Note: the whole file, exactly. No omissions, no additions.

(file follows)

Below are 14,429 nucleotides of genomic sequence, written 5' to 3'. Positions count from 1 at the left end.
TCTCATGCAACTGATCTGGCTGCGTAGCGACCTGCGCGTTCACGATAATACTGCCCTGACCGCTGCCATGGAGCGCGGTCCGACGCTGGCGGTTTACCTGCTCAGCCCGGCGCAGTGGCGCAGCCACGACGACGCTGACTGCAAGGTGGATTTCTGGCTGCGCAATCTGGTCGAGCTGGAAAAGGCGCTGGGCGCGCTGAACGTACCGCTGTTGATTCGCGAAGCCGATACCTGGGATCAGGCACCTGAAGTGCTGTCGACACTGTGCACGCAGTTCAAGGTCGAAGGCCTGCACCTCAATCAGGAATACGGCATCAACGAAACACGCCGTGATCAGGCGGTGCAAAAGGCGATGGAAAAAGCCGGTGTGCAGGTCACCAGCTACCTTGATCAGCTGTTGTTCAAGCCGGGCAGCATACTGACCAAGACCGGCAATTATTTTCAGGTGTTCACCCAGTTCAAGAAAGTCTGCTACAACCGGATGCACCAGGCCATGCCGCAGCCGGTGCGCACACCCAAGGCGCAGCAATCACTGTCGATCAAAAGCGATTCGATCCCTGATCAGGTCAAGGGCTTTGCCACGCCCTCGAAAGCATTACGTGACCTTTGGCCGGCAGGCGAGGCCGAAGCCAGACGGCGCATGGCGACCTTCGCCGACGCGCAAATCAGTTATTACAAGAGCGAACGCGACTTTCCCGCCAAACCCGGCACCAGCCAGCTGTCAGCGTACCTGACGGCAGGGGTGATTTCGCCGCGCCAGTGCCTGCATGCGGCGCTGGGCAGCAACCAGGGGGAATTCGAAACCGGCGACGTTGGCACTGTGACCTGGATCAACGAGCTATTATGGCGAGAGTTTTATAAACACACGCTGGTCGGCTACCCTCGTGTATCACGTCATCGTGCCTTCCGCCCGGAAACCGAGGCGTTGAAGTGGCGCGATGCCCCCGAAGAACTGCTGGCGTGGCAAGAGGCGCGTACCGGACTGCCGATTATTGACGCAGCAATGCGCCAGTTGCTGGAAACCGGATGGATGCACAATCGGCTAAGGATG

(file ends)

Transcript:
Below are 14,429 nucleotides of genomic sequence, written 5' to 3'. Positions count from 1 at the left end.
TCTCATGCAACTGATCTGGCTGCGTAGCGACCTGCGCGTTCACGATAATACTGCCCTGACCGCTGCCATGGAGCGCGGTCCGACGCTGGCGGTTTACCTGCTCAGCCCGGCGCAGTGGCGCAGCCACGACGACGCTGACTGCAAGGTGGATTTCTGGCTGCGCAATCTGGTCGAGCTGGAAAAGGCGCTGGGCGCGCTGAACGTACCGCTGTTGATTCGCGAAGCCGATACCTGGGATCAGGCACCTGAAGTGCTGTCGACACTGTGCACGCAGTTCAAGGTCGAAGGCCTGCACCTCAATCAGGAATACGGCATCAACGAAACACGCCGTGATCAGGCGGTGCAAAAGGCGATGGAAAAAGCCGGTGTGCAGGTCACCAGCTACCTTGATCAGCTGTTGTTCAAGCCGGGCAGCATACTGACCAAGACCGGCAATTATTTTCAGGTGTTCACCCAGTTCAAGAAAGTCTGCTACAACCGGATGCACCAGGCCATGCCGCAGCCGGTGCGCACACCCAAGGCGCAGCAATCACTGTCGATCAAAAGCGATTCGATCCCTGATCAGGTCAAGGGCTTTGCCACGCCCTCGAAAGCATTACGTGACCTTTGGCCGGCAGGCGAGGCCGAAGCCAGACGGCGCATGGCGACCTTCGCCGACGCGCAAATCAGTTATTACAAGAGCGAACGCGACTTTCCCGCCAAACCCGGCACCAGCCAGCTGTCAGCGTACCTGACGGCAGGGGTGATTTCGCCGCGCCAGTGCCTGCATGCGGCGCTGGGCAGCAACCAGGGGGAATTCGAAACCGGCGACGTTGGCACTGTGACCTGGATCAACGAGCTATTATGGCGAGAGTTTTATAAACACACGCTGGTCGGCTACCCTCGTGTATCACGTCATCGTGCCTTCCGCCCGGAAACCGAGGCGTTGAAGTGGCGCGATGCCCCCGAAGAACTGCTGGCGTGGCAAGAGGCGCGTACCGGACTGCCGATTATTGACGCAGCAATGCGCCAGTTGCTGGAAACCGGATGGATGCACAATCGGCTAAGGATG